Overview: Robin Wright, playing herself, agrees to have her entire being copied into a computer for movie studios to manipulate as they wish. Drafthouse Films; 2014; Rated R; 123 Minutes
Filibustering: I loved The Congress. I loved that even when I was hating it, I was hating something I’d never hated before. I loved its ideas, not its narrative concepts but its ideas, its ideas about media and movies and the way we experience the world. And I loved that those ideas were old, because the movie made them seem new. It rewrote an entire set of sci-fi themes for an imagined, extrapolated future. At a certain point, this film stops being about our tomorrow and becomes about tomorrow’s tomorrow, a futuristic vision within a futuristic vision. And after a certain point it becomes totally disinterested in that as well, because the only thing this film is committed to is being noncommittal. Is it good? Is it bad? It doesn’t matter. It works. Somehow, despite everything, it works.
Clarifying Remarks: At the risk of devolving into manic gibberish, let me say this: Don’t go into The Congress expecting to like it. It’s a fair complaint that the film expects too much of its audience in its stringent refusal to explain its increasingly bizarre twists, but I think it’s actually the opposite. The Congress expects almost nothing of its audience, so it gives very little in return. In fact, the film’s greatest flaw is that it explains far too much near the end, sacrificing thematic resonance for plot coherency. It’s unfortunate, but far from ruinous, and it doesn’t reflect the majority of the film’s runtime.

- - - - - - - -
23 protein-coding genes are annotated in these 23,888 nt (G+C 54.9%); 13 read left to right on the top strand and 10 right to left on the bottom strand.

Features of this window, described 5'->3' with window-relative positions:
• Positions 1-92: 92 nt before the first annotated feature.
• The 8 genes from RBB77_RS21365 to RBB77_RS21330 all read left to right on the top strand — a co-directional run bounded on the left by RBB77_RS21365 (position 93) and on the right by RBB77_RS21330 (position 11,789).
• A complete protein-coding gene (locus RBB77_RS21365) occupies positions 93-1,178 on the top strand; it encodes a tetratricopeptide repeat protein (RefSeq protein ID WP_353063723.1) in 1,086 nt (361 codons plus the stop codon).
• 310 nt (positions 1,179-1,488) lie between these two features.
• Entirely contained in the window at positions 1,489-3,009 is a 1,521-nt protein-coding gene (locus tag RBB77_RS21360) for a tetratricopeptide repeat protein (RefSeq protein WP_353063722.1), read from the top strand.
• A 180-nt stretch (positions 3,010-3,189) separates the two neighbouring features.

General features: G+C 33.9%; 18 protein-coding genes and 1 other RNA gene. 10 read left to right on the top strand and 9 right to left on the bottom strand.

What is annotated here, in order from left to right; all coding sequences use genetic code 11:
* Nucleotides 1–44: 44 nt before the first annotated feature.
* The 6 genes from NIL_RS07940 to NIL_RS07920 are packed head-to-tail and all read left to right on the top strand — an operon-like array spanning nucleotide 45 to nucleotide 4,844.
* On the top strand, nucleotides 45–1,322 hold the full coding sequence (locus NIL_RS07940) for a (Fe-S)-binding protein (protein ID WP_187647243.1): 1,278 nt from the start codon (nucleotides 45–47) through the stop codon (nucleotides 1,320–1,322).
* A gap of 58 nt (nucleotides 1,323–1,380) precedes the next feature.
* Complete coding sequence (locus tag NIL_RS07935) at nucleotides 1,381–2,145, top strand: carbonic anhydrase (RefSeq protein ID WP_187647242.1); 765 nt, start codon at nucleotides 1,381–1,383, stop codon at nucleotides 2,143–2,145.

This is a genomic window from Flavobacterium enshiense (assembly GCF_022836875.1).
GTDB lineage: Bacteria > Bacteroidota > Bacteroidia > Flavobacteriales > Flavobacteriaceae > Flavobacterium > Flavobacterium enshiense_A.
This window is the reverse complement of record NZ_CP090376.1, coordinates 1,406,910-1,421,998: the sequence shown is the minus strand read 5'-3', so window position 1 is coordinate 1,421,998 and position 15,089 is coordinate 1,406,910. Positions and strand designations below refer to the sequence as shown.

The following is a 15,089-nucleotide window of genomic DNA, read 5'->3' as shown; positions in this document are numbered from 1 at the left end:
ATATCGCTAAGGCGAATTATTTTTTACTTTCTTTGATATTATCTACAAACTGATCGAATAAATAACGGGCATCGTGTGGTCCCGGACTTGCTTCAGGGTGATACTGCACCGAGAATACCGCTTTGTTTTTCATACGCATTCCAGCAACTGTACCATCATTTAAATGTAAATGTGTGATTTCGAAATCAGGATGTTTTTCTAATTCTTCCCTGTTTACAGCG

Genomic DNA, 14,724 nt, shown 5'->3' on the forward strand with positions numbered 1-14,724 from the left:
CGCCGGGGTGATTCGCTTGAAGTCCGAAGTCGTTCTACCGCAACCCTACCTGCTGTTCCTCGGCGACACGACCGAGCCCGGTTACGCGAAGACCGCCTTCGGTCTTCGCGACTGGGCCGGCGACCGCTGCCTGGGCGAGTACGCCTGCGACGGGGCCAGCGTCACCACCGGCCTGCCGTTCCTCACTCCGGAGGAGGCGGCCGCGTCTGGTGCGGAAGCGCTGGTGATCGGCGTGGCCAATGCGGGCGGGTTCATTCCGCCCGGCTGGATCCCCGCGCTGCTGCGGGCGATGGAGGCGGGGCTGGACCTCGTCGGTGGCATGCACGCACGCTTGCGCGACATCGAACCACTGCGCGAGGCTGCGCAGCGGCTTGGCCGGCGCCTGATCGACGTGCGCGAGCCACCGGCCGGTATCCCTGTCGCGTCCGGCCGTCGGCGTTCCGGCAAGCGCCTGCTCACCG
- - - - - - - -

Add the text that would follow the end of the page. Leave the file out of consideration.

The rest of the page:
Yielding Time: The Congress is a hard film to review. The idea that the plot is “confusing” indicates an intellectual film, but that’s not really an accurate description. The first half of the film (which contains no animation) is much quieter, blander, and talkier than the second half, which mutates into symbolistic chaos. For the first 45 minutes, The Congress is all about Hollywood. It depicts a film industry that, in its struggle to stay relevant, is reverting back to its oldest constructs in the guise of futuristic technology. Studios did used to “own” stars in the sense that they had exclusive contracts with them, and that’s essentially what the head honchos depicted in the film are pitching. But once the film ventures into animated territory, its scope begins to broaden dramatically, and it introduces ideas about humanity’s relationship with media that are completely unrelated to its initial focus and yet feel like a natural extension from it.
Wrap-Up: The Congress is a wildly fun head-trip of a movie, and more importantly it feels like something new.